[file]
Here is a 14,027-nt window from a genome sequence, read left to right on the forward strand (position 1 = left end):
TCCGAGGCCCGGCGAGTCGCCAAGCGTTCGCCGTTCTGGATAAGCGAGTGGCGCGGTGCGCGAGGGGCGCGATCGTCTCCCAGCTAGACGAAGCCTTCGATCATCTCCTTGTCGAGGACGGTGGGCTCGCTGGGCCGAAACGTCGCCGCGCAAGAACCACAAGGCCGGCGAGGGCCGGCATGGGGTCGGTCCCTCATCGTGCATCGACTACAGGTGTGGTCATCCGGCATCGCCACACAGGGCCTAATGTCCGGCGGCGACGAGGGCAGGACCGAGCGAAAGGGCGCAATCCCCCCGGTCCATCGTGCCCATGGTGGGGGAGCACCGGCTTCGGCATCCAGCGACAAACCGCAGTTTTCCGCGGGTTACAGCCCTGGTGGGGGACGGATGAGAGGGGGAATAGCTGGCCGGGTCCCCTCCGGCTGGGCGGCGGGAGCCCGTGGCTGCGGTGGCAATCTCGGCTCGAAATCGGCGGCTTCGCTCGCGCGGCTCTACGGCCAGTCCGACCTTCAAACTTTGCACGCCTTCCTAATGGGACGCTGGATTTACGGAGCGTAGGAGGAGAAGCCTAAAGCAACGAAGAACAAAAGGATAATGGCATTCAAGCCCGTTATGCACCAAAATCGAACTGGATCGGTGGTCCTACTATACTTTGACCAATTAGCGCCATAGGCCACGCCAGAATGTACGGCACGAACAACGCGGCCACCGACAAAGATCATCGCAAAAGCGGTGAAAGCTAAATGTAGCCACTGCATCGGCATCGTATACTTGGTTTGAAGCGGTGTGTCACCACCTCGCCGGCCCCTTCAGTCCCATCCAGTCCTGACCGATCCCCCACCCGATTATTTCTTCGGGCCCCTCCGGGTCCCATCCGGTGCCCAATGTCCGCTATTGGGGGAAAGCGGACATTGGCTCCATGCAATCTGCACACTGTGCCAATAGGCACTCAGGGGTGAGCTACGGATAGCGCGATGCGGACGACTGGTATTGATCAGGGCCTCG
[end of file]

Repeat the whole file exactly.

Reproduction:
Here is a 14,027-nt window from a genome sequence, read left to right on the forward strand (position 1 = left end):
TCCGAGGCCCGGCGAGTCGCCAAGCGTTCGCCGTTCTGGATAAGCGAGTGGCGCGGTGCGCGAGGGGCGCGATCGTCTCCCAGCTAGACGAAGCCTTCGATCATCTCCTTGTCGAGGACGGTGGGCTCGCTGGGCCGAAACGTCGCCGCGCAAGAACCACAAGGCCGGCGAGGGCCGGCATGGGGTCGGTCCCTCATCGTGCATCGACTACAGGTGTGGTCATCCGGCATCGCCACACAGGGCCTAATGTCCGGCGGCGACGAGGGCAGGACCGAGCGAAAGGGCGCAATCCCCCCGGTCCATCGTGCCCATGGTGGGGGAGCACCGGCTTCGGCATCCAGCGACAAACCGCAGTTTTCCGCGGGTTACAGCCCTGGTGGGGGACGGATGAGAGGGGGAATAGCTGGCCGGGTCCCCTCCGGCTGGGCGGCGGGAGCCCGTGGCTGCGGTGGCAATCTCGGCTCGAAATCGGCGGCTTCGCTCGCGCGGCTCTACGGCCAGTCCGACCTTCAAACTTTGCACGCCTTCCTAATGGGACGCTGGATTTACGGAGCGTAGGAGGAGAAGCCTAAAGCAACGAAGAACAAAAGGATAATGGCATTCAAGCCCGTTATGCACCAAAATCGAACTGGATCGGTGGTCCTACTATACTTTGACCAATTAGCGCCATAGGCCACGCCAGAATGTACGGCACGAACAACGCGGCCACCGACAAAGATCATCGCAAAAGCGGTGAAAGCTAAATGTAGCCACTGCATCGGCATCGTATACTTGGTTTGAAGCGGTGTGTCACCACCTCGCCGGCCCCTTCAGTCCCATCCAGTCCTGACCGATCCCCCACCCGATTATTTCTTCGGGCCCCTCCGGGTCCCATCCGGTGCCCAATGTCCGCTATTGGGGGAAAGCGGACATTGGCTCCATGCAATCTGCACACTGTGCCAATAGGCACTCAGGGGTGAGCTACGGATAGCGCGATGCGGACGACTGGTATTGATCAGGGCCTCG